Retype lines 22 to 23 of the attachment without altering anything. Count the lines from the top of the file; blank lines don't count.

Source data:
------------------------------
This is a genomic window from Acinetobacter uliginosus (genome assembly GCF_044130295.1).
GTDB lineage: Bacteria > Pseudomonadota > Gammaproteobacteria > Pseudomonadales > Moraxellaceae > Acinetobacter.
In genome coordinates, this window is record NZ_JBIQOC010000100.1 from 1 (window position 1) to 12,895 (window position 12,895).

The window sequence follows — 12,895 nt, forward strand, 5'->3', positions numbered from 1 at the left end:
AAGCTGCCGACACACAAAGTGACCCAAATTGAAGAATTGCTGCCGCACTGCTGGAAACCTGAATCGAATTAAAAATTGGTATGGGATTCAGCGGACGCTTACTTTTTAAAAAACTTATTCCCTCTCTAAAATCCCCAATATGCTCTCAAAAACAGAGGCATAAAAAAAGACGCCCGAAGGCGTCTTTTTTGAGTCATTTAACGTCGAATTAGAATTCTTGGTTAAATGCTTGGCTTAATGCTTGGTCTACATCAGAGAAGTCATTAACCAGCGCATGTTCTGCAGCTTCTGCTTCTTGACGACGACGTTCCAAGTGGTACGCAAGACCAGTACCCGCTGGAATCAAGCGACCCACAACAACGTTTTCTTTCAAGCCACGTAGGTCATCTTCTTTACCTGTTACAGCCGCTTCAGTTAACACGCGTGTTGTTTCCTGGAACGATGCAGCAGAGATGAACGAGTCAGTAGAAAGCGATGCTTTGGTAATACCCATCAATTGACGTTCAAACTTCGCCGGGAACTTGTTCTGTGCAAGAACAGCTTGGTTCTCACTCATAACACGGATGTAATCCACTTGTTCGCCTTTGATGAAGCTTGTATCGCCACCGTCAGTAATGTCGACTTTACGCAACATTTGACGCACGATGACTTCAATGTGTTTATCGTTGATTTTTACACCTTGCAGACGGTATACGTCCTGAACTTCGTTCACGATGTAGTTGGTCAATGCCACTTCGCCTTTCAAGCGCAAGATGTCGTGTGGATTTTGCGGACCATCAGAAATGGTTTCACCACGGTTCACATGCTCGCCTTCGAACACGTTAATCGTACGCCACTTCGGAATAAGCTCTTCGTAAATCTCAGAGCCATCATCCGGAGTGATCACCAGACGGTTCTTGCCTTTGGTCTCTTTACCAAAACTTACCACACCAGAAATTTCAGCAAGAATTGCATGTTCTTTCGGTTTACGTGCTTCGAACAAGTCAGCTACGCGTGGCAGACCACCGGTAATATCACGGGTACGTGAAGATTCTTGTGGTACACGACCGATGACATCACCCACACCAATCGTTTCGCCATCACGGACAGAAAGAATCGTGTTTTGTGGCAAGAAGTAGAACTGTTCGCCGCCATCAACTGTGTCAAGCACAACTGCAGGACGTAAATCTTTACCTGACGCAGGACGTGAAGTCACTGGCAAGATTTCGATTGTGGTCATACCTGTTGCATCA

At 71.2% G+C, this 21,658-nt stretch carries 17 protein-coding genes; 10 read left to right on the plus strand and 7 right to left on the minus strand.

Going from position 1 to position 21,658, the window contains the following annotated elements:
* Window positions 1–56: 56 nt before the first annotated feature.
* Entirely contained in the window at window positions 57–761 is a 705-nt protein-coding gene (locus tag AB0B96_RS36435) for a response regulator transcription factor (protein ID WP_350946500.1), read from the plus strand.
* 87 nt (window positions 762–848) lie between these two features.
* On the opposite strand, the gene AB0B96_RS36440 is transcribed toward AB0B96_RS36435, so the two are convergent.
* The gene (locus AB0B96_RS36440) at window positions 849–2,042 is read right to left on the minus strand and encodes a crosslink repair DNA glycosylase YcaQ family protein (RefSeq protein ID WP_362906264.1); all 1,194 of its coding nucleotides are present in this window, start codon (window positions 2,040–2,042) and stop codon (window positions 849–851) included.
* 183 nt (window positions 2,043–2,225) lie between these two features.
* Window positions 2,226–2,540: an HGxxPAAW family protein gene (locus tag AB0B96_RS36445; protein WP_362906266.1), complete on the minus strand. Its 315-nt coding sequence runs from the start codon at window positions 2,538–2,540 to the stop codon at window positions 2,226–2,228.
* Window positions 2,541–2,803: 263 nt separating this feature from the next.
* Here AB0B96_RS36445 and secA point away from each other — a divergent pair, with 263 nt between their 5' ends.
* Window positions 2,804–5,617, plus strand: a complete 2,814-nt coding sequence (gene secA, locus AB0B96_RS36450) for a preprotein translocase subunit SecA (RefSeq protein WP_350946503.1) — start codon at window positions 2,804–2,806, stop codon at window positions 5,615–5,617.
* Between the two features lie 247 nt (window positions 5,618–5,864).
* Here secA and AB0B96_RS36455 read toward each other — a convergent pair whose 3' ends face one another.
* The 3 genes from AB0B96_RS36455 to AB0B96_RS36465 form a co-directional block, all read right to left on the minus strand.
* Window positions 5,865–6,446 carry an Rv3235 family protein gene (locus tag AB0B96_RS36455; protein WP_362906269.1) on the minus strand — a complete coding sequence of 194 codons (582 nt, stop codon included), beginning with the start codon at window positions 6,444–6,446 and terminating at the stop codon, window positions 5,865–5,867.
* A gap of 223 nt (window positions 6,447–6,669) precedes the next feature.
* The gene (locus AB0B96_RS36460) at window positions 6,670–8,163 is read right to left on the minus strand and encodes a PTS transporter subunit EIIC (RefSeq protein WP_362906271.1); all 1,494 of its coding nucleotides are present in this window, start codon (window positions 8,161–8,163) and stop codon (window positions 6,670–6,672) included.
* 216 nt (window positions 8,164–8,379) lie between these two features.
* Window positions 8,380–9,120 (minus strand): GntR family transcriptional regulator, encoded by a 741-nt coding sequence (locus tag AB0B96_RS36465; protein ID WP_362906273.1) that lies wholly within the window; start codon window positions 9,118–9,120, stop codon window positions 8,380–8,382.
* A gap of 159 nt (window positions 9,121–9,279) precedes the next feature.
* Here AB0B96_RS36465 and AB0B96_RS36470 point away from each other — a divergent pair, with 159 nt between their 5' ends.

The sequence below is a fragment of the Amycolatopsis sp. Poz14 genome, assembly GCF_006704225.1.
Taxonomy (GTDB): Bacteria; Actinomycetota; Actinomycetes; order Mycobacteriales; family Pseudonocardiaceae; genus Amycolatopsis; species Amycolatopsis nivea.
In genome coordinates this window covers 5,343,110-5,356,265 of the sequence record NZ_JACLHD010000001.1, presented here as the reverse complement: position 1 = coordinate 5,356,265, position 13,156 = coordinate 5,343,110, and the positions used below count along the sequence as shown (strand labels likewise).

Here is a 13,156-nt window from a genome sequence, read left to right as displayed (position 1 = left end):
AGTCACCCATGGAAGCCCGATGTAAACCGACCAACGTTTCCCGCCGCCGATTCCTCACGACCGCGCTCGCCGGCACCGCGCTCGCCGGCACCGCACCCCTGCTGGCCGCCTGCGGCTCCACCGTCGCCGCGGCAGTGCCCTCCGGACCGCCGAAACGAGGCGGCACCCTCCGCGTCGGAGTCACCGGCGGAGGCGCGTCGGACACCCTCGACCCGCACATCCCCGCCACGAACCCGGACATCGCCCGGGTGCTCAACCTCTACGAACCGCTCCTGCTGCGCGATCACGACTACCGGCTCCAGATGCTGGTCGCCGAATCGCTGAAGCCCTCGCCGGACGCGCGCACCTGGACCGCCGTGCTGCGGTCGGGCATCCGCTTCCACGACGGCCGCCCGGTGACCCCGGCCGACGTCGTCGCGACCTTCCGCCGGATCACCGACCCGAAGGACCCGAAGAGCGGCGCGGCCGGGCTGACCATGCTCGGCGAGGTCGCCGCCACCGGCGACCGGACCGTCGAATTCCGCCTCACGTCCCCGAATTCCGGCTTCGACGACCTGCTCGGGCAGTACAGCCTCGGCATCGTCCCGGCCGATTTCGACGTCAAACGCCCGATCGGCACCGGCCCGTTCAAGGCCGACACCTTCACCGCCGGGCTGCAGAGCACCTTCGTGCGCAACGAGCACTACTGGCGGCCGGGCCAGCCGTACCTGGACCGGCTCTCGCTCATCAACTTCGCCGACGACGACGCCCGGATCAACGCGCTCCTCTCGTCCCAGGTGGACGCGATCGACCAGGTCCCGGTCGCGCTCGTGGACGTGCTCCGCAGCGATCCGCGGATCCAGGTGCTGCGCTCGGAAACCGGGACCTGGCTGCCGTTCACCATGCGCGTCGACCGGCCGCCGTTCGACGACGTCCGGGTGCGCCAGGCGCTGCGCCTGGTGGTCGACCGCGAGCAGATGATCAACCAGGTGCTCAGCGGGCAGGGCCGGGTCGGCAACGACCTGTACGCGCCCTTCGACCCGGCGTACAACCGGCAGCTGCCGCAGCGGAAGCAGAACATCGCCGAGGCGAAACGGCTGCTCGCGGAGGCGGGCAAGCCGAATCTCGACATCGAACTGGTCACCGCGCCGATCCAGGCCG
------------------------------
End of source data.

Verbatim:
* A gap of 223 nt (window positions 6,447–6,669) precedes the next feature.
* The gene (locus AB0B96_RS36460) at window positions 6,670–8,163 is read right to left on the minus strand and encodes a PTS transporter subunit EIIC (RefSeq protein WP_362906271.1); all 1,494 of its coding nucleotides are present in this window, start codon (window positions 8,161–8,163) and stop codon (window positions 6,670–6,672) included.